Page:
31-Year-Old Pitcher – Free Agent
2016 Fantasy Baseball Outlook
After back-to-back All-Star appearances and 45-plus save seasons, Holland had a down year in 2015 by his standards, likely tied to injury issues. His season ended on Sept. 22 when the team shut him do...
Greg Holland Contract Information:
Agreed to a one-year, $8.25 million contract with the Royals in February of 2015, avoiding arbitration.
Holland (elbow) was sitting at 88-91 mph with his fastball during a showcase Monday, FanGraphs' Eric Longenhagen reports.
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|Career (View All)||309||0||0||319.7||234||86||16||430||125||18||12||145||–||–||2.42||1.12|
Age is determined on July 1st of each season. Jump To: ▼ Advanced StatsNo No No
Greg Holland Split Stats (View Full Split Stats)
|Year||Age||Lg||Tm||G||GS||IP||K/9||BB/9||K/BB||HR/9||GB/FB Ratio||Strand %||Fastball||ERA||FIP||BABIP|
|2015||29||MAJ||KC||48||0||44.7||9.87||5.24||1.88||0.40||1.87||73%||93.6 MPH||3.83||3.33||.325||3-Year Averages||56||0||53.5||11.61||3.87||3.00||0.34||–||79.7%||–||2.36||2.40||.305|
Greg Holland: Past News Updates ( ▲ View most recent update )
RotoWire's Preseason Outlooks
Holland was one of the elite fantasy baseball closers for the second season in a row, as the right-hander collected 46 saves in 2014, which was second to only Fernando Rodney's mark of 48 in the American League. He also provided support in other categories, striking out 90 batters to go along with a 1.44 ERA and 0.91 WHIP. Even though the Royals have several options in their bullpen that would make exceptional closers, Holland is their guy, and there's little reason to think otherwise heading into 2015. He's still on the better side of 30 years old, and his 2014 average fastball velocity of 95.8 mph was an exact match with his career average. Holland also possesses a devastating slider that he deploys frequently, and although he used a split-fingered fastball on just 2.3% of his pitches last season, it remains a weapon in his arsenal that can catch hitters off guard. He's one of the safest ninth-inning options in AL-only formats, and is arguably a top-five closer in mixed leagues.
While Holland looked impressive during the latter half of the 2012 season after finally being handed the closer's job, his 2013 campaign looked even better. The season opened a bit on the rocky side, but after the first few weeks, he settled down and proceeded to dominate hitters in outstanding fashion. His 47 saves ranked second in the majors and his 13.8 K/9 and 103 strikeouts over 70.1 innings each ranked second among qualified relievers. Add in a 5.72 K/BB and you certainly have all the ammunition needed to claim that Holland was indeed the best closer in baseball last year. Armed with a mid-90s fastball and a high-80s slider, Holland will continue to close for the Royals in 2014 and should be one of the first relievers off the board in most drafts.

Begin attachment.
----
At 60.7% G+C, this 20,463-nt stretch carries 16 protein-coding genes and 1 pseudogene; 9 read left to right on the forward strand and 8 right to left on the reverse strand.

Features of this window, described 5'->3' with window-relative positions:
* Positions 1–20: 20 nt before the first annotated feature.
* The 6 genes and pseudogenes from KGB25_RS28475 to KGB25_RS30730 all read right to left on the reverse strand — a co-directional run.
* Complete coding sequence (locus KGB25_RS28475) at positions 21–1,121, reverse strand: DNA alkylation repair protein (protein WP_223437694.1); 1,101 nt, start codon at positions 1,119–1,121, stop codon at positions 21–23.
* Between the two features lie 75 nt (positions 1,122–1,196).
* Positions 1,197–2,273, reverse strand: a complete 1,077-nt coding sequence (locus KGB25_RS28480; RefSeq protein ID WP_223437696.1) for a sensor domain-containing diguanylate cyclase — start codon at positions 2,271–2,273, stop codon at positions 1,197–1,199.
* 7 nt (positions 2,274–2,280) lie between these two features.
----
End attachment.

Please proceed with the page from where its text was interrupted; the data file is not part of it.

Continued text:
With Joakim Soria out for the season, Holland was prepared to open the year competing for the team's vacant closer role. After a shaky start, Holland was diagnosed with a rib stress fracture and landed on the DL for a month towards the end of April. His return was impressive as he went on to post a 2.16 ERA with 46 strikeouts over 33.1 innings, earning him the closer job after the July 31 trade deadline. He continued to dominate out of the bullpen and by the end of the year, was 7-4 with 16 saves, a 2.96 ERA and 91 strikeouts over 67 innings. Even more impressive was the uptick in velocity he saw as his fastball was regularly clocked at 96 mph. He will open the 2013 season as the Royals' closer and should prove to be a valuable fantasy asset.
Holland was arguably the best pitcher on the Royals' roster in 2011 and has shown the potential to be a closer at some point down the road. Perhaps most impressive, in his 46 appearances last season, he only had one outing where he allowed two runs or more and even then, he struck out four of the nine batters he faced. A large part of his success is due to his slider, which graded out as the best in the game last season among all relievers by some metrics. With Jonathan Broxton now in the mix, it will be tougher for Holland to factor into late-game situations, but his stuff is good enough to make him relevant no matter what his role in 2012.
The obvious contribution Holland makes is in the strikeout department. He has posted a career 9.6 K/9IP mark in more than 200 career minor league innings and whiffed 11 batters per nine during his brief major league debut last season. Those strikeouts are nice, but a high walk rate does a lot to negate its influence. Look for Holland to see action in low-leverage situations, at least initially, if he makes the Opening Day roster.